The Day My Wife Decided to Enjoy Her Birthday Again

Processing grief and finding joy can happen in unexpected ways

Carlos Briceño avatar

by Carlos Briceño |

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The month of August just happens to be when I, my wife, Jill, and her nephew, Jackson, were born. Jill loves birthdays — except hers. This year, I truly understood why.

To celebrate, we visited Boston, where our daughter, Alexus, and her husband, René, live, as well as Jill’s brother and his family, including Jackson.

Jill’s mom, Edwina, who lives in Pennsylvania, decided to come with us. We stayed at our daughter’s home, and my mother-in-law stayed at her son’s. Little did we know that on the day we were to celebrate Jackson’s birthday, Edwina was plotting with her son’s family to have everyone celebrate Jill’s birthday and mine, too.

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Edwina had gotten cake and ice cream for us. She bought candles, and everyone sang happy birthday. Jackson had a blast, and so did we.

As we were sitting in the kitchen talking, Jill and her brother discussed their lack of enthusiasm for their own birthdays.

“It’s not because I don’t like getting older,” Jill said. Her brother agreed and said he liked having a birthday — he just didn’t need a party for it.

At that point, Jill, who is gene-positive for Huntington’s disease, started to tear up. Her brother looked concerned, and I could tell he thought he said something to upset her.

She told him she was sad because that day was their father’s birthday, and she missed him. Her father, Ken, passed away from Huntington’s in 2011. The conversation then turned to their family’s birthday traditions. One was that they could pick out whatever they wanted for dinner and dessert and their mom would make it for them.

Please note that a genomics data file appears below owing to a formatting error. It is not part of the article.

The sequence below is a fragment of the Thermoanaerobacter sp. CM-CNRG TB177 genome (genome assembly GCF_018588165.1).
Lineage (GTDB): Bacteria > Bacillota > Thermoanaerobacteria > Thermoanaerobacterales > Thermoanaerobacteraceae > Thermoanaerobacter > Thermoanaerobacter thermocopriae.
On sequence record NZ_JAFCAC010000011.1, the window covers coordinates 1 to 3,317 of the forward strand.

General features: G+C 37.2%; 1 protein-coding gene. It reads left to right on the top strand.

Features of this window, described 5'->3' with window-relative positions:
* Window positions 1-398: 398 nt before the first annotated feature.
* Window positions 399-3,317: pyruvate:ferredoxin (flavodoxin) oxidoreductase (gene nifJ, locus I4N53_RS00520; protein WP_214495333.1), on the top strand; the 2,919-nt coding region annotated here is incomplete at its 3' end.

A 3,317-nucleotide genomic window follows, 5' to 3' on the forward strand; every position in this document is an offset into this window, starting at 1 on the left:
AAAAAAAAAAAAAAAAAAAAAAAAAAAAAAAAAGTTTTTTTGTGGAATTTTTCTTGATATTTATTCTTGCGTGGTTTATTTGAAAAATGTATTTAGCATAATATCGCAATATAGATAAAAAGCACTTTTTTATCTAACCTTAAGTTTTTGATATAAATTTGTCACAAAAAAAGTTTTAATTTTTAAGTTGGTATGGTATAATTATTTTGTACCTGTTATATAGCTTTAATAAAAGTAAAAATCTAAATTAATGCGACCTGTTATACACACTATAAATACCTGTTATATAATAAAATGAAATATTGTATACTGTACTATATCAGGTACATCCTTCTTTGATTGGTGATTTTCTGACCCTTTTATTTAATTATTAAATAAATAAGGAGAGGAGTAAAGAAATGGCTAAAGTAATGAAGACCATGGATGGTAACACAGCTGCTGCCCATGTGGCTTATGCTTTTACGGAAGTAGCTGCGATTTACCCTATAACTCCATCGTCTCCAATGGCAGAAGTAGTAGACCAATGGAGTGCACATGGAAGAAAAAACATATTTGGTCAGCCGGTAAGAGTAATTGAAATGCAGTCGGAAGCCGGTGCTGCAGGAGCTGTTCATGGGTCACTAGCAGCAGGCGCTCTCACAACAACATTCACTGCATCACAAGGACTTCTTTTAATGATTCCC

They talked about how hot their home, which didn’t have air conditioning, was in the middle of August. It was so hot, her brother joked, that he wished they had all eaten tuna salad during the summer because he didn’t want anyone to turn on the oven.

Jill shared with René and me what she and her dad did every year. Her father’s birthday was Aug. 15, and Jill’s is the next day. Every year, one would ask for pepper steak and the other would ask for double-cheese meatloaf. The next year they would reverse it.

After Jill shared her story, I realized she didn’t dislike her birthday. She just missed her father and the closeness she felt with him. Her birthday was just a reminder that he was gone and she gets closer to suffering from Huntington’s disease just like he did.

Later that evening, as we were leaving, Jill told everyone that it was a wonderful celebration and a reminder that she’s allowed to enjoy her birthday. She never thought about how much she was affected by her sadness that her father wasn’t there to enjoy the day with her. She decided to let that sadness go and just enjoy her birthday. It’s what her father would have wanted — that and carrot cake.

Note: Huntington’s Disease News is strictly a news and information website about the disease. It does not provide medical advice, diagnosis, or treatment. This content is not intended to be a substitute for professional medical advice, diagnosis, or treatment. Always seek the advice of your physician or other qualified health provider with any questions you may have regarding a medical condition. Never disregard professional medical advice or delay in seeking it because of something you have read on this website. The opinions expressed in this column are not those of Huntington’s Disease News or its parent company, BioNews, and are intended to spark discussion about issues pertaining to Huntington’s disease.


Stacy Neal avatar

Stacy Neal

Thank you for sharing your wife's story. Life is short and even shorter for others with HD, which is always looming in our thoughts. We have a little over a handful of November birthdays in our family. 2 have passed from HD, 1 is not positive and 2 do not want to know... we celebrate their life always and their birthdays. Its important for all of us. THANK YOU FOR THE REMINDER!!

Carlos Briceño avatar

Carlos Briceño

I agree celebrating with loved ones should only be a happy, but HD can make it hard. Hopefully, there will soon be a cure and we can all eat carrot cake for years to come.


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